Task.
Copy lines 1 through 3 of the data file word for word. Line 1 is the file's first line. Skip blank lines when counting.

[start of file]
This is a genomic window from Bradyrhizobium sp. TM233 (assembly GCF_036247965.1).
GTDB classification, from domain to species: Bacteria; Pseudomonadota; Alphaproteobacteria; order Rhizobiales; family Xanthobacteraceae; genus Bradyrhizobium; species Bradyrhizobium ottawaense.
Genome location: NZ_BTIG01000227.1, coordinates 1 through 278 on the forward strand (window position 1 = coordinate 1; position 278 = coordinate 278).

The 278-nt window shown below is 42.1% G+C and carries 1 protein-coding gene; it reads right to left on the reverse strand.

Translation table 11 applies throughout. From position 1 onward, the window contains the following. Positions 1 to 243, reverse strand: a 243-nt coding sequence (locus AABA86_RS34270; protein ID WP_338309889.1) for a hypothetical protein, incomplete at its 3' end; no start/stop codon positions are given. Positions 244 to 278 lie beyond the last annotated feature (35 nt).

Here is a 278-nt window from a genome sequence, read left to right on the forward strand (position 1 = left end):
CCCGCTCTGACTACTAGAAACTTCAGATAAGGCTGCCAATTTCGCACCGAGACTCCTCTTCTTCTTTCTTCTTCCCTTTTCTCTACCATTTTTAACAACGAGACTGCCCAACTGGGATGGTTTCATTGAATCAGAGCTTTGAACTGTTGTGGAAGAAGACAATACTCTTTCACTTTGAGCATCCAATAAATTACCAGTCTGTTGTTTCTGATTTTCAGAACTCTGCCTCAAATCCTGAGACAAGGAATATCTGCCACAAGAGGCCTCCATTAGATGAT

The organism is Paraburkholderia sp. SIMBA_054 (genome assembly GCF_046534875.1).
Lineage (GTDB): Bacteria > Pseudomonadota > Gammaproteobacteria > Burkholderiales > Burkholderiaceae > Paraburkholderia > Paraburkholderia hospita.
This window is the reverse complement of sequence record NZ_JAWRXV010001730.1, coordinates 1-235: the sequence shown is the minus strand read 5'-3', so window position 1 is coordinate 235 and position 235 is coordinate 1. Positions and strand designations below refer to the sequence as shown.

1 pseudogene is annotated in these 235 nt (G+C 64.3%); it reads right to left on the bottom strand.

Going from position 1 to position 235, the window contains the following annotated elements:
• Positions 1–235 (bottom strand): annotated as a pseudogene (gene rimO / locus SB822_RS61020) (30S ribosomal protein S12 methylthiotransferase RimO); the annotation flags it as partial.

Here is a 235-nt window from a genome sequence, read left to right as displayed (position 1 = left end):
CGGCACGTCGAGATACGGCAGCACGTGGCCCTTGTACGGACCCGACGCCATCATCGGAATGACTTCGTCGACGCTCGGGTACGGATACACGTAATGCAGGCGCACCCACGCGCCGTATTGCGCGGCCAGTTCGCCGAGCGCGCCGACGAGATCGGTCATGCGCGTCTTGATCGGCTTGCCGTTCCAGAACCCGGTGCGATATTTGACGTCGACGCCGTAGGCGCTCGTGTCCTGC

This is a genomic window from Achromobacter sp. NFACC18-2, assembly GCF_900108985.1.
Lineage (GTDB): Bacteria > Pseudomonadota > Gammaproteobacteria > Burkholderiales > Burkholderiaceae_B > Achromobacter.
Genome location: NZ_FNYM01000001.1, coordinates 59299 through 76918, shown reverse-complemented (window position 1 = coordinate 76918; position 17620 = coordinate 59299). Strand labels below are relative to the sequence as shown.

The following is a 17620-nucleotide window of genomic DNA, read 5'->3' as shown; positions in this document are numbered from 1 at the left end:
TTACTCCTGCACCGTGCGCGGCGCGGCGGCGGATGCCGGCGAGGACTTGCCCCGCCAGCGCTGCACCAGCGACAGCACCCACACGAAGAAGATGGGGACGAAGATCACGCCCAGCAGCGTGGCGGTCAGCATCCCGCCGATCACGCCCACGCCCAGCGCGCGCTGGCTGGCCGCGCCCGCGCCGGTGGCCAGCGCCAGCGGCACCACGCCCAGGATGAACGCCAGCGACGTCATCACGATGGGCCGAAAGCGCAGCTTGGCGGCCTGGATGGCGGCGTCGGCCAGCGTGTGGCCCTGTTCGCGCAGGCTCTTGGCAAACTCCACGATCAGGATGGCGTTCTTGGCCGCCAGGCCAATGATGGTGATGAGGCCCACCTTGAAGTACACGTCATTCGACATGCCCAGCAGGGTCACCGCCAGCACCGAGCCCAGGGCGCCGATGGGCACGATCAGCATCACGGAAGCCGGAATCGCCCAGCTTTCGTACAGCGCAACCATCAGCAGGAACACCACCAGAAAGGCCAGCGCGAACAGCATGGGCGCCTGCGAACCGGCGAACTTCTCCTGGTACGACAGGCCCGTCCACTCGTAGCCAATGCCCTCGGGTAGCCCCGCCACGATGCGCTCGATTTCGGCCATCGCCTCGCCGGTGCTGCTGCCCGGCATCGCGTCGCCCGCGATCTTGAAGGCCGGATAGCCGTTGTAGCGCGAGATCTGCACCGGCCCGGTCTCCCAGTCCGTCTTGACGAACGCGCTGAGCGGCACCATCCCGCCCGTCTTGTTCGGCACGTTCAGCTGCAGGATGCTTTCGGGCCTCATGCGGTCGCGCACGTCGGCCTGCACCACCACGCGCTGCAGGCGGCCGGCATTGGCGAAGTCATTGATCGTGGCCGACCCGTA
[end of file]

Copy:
This is a genomic window from Bradyrhizobium sp. TM233 (assembly GCF_036247965.1).
GTDB classification, from domain to species: Bacteria; Pseudomonadota; Alphaproteobacteria; order Rhizobiales; family Xanthobacteraceae; genus Bradyrhizobium; species Bradyrhizobium ottawaense.
Genome location: NZ_BTIG01000227.1, coordinates 1 through 278 on the forward strand (window position 1 = coordinate 1; position 278 = coordinate 278).